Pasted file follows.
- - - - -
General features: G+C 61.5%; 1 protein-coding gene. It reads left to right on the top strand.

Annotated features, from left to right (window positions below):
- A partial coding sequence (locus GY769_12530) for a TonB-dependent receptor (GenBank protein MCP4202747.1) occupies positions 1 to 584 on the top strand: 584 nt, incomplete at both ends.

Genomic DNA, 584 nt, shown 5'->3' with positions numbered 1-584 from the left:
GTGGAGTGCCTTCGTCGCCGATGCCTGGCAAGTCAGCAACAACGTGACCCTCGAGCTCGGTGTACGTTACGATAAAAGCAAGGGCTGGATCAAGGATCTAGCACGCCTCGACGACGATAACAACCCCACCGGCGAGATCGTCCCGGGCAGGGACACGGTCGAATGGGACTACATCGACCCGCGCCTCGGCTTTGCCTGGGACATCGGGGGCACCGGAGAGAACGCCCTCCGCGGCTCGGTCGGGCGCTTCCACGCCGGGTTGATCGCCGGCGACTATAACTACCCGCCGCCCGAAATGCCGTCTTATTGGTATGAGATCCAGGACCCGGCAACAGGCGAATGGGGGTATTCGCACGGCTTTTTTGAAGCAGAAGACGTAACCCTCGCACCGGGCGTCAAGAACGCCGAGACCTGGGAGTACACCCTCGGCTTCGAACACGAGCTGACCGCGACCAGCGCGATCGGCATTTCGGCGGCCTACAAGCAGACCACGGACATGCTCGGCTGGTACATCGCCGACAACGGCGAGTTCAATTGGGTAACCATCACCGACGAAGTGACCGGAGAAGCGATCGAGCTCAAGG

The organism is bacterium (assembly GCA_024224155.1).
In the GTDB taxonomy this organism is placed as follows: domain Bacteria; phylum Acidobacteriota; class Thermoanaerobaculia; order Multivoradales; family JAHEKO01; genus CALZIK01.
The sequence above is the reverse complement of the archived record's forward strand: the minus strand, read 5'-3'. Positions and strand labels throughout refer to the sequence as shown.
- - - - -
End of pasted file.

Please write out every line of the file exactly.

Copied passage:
General features: G+C 61.5%; 1 protein-coding gene. It reads left to right on the top strand.

Annotated features, from left to right (window positions below):
- A partial coding sequence (locus GY769_12530) for a TonB-dependent receptor (GenBank protein MCP4202747.1) occupies positions 1 to 584 on the top strand: 584 nt, incomplete at both ends.

Genomic DNA, 584 nt, shown 5'->3' with positions numbered 1-584 from the left:
GTGGAGTGCCTTCGTCGCCGATGCCTGGCAAGTCAGCAACAACGTGACCCTCGAGCTCGGTGTACGTTACGATAAAAGCAAGGGCTGGATCAAGGATCTAGCACGCCTCGACGACGATAACAACCCCACCGGCGAGATCGTCCCGGGCAGGGACACGGTCGAATGGGACTACATCGACCCGCGCCTCGGCTTTGCCTGGGACATCGGGGGCACCGGAGAGAACGCCCTCCGCGGCTCGGTCGGGCGCTTCCACGCCGGGTTGATCGCCGGCGACTATAACTACCCGCCGCCCGAAATGCCGTCTTATTGGTATGAGATCCAGGACCCGGCAACAGGCGAATGGGGGTATTCGCACGGCTTTTTTGAAGCAGAAGACGTAACCCTCGCACCGGGCGTCAAGAACGCCGAGACCTGGGAGTACACCCTCGGCTTCGAACACGAGCTGACCGCGACCAGCGCGATCGGCATTTCGGCGGCCTACAAGCAGACCACGGACATGCTCGGCTGGTACATCGCCGACAACGGCGAGTTCAATTGGGTAACCATCACCGACGAAGTGACCGGAGAAGCGATCGAGCTCAAGG

The organism is bacterium (assembly GCA_024224155.1).
In the GTDB taxonomy this organism is placed as follows: domain Bacteria; phylum Acidobacteriota; class Thermoanaerobaculia; order Multivoradales; family JAHEKO01; genus CALZIK01.
The sequence above is the reverse complement of the archived record's forward strand: the minus strand, read 5'-3'. Positions and strand labels throughout refer to the sequence as shown.